This miasma of environmental ruin lies proximate to the confluence of five rivers—the Clearwater, the Christina, the Hangingstone, the Horse, and the Athabasca—the last designated as a Canadian Heritage River for its historical and cultural significance.
Visible from space, the Alberta tar sands have been labeled “the largest and most destructive industrial project in human history.” The oil-sheened tailing ponds, unlined and vulnerable to breach in heavy rains, cover 220 square kilometers. The Guardian reports that, “A failure of a single tailings dyke could result in contaminated waterways from Alberta’s Athabasca region through to the Arctic Ocean, that would make even the Exxon Valdez disaster look mild by comparison.”
It is here, in Alberta, where primordial forces endowed the region with vast underground seams of bituminous sands. The deposits are a mixture of sand, clays, water, and bitumen from which oil can be extracted. Unlike conventional oil wells, where pumps or underground pressure brings oil to the surface, extracting oil from sands and clay requires a series of processing steps and vast amounts of energy.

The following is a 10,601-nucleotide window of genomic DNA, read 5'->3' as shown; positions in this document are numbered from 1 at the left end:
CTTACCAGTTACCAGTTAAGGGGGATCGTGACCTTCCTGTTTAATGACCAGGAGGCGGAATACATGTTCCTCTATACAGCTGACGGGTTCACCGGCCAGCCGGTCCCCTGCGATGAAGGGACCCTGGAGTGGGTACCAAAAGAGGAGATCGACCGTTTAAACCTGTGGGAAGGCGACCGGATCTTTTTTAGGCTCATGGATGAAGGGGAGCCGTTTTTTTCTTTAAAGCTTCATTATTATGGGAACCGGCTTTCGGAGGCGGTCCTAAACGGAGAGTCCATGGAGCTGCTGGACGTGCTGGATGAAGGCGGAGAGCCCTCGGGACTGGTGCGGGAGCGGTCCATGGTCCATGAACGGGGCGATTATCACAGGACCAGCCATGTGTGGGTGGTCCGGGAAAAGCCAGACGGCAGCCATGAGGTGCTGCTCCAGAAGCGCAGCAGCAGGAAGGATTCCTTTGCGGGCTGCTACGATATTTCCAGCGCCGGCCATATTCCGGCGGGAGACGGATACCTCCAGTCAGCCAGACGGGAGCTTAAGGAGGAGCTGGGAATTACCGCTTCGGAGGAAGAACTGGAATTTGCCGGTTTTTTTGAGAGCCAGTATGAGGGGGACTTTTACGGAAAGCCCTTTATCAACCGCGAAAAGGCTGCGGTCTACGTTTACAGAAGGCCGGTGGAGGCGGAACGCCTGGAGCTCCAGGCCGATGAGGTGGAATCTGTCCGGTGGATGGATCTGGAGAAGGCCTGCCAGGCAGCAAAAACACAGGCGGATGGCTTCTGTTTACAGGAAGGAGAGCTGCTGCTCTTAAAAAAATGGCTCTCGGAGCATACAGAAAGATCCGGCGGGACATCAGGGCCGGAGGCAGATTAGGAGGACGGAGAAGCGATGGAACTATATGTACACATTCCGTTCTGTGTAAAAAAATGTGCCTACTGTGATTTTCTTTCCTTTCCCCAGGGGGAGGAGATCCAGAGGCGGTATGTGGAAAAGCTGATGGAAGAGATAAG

The two methods of extracting tar sand oil involve in-situ treatment—a process of heating the bitumen with steam pumped under high pressure underground to extract the oil or strip mining the bitumen when the deposits are closer to the surface. In situ extraction is more energy intensive, yielding more greenhouse gas emissions. Strip mining uses about 10 times as much water as in situ processing.
Both methods of bitumen extraction are energy intensive, resulting in cumulative greenhouse gas emissions from the extraction, processing, and transportation, 4-5 times greater than emissions attributable to the production of conventional oil. More recent scientific measurement efforts indicate that CO2 emission intensities attributable to tar sands mining are much larger than those previously reported.